Background: I visited Warrenton, N.C., where my ancestral cousin, Lyndon M. Welborn, trained for the Confederate army, to learn more about my family’s Civil War experience. In Warrenton and in later research, I uncovered information about why men fought for the Confederacy. Personal reasons varied, but slavery kept surfacing as a main cause.
From my book-in-progress, Dear Father I Am Sorry To Tell You (Copyright B.J. Welborn; all rights reserved.):
Richard Furman, 1755-1825,
was a prominent minister and president
of America's first Baptist convention.
Furman University in Greenville, S.C.,
took its name from him.
When South Carolina broke from the Union, delegates to the Secession Convention in Charleston attached a “Declaration of the Immediate Causes Which Induce and Justify the Secession of South Carolina from the Federal Union” to its 1860 Ordinance of Secession. Three other states also attached a list of reasons for secession to their ordinances: Georgia, Mississippi and Texas.
South Carolina’s declaration stated that a reason to dissolve its compact with the Union was because non-slave holding states were violating a national agreement (the retooled Fugitive Slave Act of 1850) to return runaway slaves. South Carolina secessionists alleged northern states were violating the Fourth Amendment to the
Constitution. The Fourth Amendment stated “No person held to service or labor in one State, under the laws thereof, escaping into another, shall, in consequence of any law or regulation therein, be discharged from such service or labor, but shall be delivered up, on claim of the party to whom such service or labor may be due."
South Carolina secessionists declared Northern states were “discharging from service” fugitive slaves; Northerners harbored runaways and helped them flee to freedom. South Carolina’s secession leaders, mostly members of the slave-owning planter class, pointed out that South Carolina slave owners had been paying taxes on their slave property, as required by the Union. Moreover, South Carolina was exercising a Constitutional right by seceding. South Carolina was a good Constitutional citizen.
Leading South Carolinians equated Lincoln with abolitionism. They declared abolitionism a terrifying threat to Southerners. Historian Walter Edgar, citing historic newspaper reports in his book South Carolina, A History, writes of the Reverend Richard Furman of Greenville, S.C. Reverend Furman told his congregation that Lincoln’s first election would mean “every negro in South Carolina and every other Southern State will be his own master; nay, more than that, will be the equal of every one of you.” Furman warned that abolitionist preachers would be willing to marry “your daughters to black husbands.”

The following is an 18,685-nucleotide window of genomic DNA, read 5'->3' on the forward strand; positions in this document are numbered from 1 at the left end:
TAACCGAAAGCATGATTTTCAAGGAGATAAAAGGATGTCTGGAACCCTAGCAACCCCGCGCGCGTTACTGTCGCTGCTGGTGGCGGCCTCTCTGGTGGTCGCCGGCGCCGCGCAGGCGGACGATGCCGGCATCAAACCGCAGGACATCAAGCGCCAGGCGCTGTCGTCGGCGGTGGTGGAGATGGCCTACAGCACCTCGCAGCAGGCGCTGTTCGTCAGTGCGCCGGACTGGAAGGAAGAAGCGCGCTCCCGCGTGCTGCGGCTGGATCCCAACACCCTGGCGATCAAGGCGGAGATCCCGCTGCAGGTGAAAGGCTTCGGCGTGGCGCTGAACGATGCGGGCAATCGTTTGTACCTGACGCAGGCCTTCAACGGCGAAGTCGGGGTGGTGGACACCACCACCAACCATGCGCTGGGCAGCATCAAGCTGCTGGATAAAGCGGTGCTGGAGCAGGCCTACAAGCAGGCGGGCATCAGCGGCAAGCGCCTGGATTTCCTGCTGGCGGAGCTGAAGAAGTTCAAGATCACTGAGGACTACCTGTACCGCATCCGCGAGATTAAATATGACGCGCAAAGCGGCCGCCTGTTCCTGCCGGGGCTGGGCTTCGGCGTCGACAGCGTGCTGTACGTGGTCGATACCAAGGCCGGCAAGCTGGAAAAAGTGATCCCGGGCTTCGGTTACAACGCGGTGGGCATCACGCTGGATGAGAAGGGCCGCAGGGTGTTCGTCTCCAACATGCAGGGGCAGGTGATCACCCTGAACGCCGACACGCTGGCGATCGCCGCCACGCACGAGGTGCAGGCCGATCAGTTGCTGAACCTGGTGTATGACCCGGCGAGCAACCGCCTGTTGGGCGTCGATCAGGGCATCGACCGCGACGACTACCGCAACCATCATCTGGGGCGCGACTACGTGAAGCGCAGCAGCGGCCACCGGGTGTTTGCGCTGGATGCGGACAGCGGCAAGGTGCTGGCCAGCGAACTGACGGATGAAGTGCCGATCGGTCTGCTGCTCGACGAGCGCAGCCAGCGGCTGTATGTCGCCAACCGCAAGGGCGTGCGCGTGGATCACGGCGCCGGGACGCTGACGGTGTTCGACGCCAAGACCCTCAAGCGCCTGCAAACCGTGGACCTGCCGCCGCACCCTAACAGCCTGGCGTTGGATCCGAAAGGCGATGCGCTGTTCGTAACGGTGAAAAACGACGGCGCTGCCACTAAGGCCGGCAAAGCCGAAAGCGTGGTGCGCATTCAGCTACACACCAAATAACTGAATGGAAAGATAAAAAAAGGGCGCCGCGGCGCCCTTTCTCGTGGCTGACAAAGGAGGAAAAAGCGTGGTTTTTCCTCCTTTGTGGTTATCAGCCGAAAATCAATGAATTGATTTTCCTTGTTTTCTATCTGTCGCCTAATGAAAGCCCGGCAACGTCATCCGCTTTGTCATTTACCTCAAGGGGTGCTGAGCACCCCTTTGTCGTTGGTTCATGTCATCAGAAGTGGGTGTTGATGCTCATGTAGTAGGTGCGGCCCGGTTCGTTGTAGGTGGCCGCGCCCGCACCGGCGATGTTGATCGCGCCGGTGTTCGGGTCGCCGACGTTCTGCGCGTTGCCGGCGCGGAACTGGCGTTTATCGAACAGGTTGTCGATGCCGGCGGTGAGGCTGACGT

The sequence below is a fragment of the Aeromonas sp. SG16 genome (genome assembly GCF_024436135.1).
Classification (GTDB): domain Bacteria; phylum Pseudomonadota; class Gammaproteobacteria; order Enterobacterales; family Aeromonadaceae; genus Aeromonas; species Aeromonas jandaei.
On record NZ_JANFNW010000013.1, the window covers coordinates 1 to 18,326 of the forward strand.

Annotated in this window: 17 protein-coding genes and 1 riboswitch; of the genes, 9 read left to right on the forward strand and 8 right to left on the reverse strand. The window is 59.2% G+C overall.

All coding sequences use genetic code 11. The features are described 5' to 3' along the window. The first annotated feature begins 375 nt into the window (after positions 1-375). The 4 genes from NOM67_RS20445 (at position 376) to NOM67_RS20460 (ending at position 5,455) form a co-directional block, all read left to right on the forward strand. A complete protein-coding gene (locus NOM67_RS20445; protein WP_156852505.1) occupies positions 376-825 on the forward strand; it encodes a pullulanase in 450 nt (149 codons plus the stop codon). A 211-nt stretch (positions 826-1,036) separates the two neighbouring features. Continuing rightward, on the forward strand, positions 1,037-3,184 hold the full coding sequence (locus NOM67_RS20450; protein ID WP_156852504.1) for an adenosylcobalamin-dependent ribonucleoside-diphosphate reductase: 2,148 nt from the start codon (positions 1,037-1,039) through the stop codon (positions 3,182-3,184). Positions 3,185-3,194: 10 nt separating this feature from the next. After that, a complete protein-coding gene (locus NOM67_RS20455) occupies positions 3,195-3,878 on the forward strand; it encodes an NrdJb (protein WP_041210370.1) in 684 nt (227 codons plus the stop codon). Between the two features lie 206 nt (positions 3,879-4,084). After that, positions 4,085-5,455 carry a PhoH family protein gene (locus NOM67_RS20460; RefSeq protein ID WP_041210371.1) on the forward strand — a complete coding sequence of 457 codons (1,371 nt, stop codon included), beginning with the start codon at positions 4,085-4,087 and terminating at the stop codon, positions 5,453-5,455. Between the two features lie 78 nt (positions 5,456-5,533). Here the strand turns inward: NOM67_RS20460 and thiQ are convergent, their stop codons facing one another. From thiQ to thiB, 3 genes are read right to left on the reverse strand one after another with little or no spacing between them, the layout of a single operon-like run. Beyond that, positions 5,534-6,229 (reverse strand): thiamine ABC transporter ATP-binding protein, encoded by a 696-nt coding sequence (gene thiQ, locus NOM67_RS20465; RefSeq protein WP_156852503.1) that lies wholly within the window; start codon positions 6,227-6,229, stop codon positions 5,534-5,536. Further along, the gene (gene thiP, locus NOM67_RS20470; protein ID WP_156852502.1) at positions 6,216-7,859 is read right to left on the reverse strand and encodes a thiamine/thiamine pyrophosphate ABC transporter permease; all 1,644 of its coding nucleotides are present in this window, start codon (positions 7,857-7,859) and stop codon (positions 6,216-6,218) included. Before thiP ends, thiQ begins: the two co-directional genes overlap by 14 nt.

|Warren County's second courthouse was|
standing when North Carolina troops gathered
there for a festive send-off in 1861. The first structure
burned down; this courthouse was built in the 1850s.
North Carolina did not elaborate its terse Ordinance of Secession.
North Carolina’s African-American population today totals twenty-two percent, many still living in the east, where flat sandy land had allowed profitable plantations, in contrast to the state’s mountainous west. South Carolina today is more than thirty percent black. The black population lives mainly in the eastern “Lowcountry,” where huge plantations once thrived. North Carolina’s black population currently clusters in Warren County, now forty percent African-American, and in five surrounding counties with populations more than fifty percent black.
“I guess many people living here now are descendants of the slaves who worked the big plantations around here?” I asked Hunter as we walked to the library. Richard E. Hunter, Jr, Warren County's superior court clerk, reigned as keeper of Warrenton's historical flame.
“That’s right,” he said. “The sandy soil around here made perfect growing conditions for tobacco. And cotton.”
Hunter was right about the library’s riches. In a basement room dominated by a fine old conference table, I found shelves of musty books on North Carolina history. I mined nuggets of information about Lyndon and his regiment, as well as Lyndon’s three brothers who fought in the Civil War. I also found a long list of other ancestors who had fought, some who gave the last full measure for The Cause.
Millions of American families claim ancestors who fought in the Civil War, which took more American lives than all other wars in our nation’s history combined, ten percent of the nation’s population at the time. Nearly 40 percent of Southerners claim ancestors who fought for the Confederacy.
The books in the basement didn’t reveal reasons my forebears became Confederate fighters, but I am sure that when war erupted, ordinary men who were not abolitionists joined Federal ranks to preserve the Union, and regular men indifferent to slavery joined Confederate ranks, aiming to safeguard their way of life.
Later, I would learn that Lyndon volunteered for the Confederate army, against his father’s wishes, because of a matter of the heart. (See Archives, March 15) His brothers fought because the Confederacy drafted them. One brother, David, petitioned to avoid military service, but that action ended in devastating defeat.
Coming soon: The Story of David. See PREVIEWS page.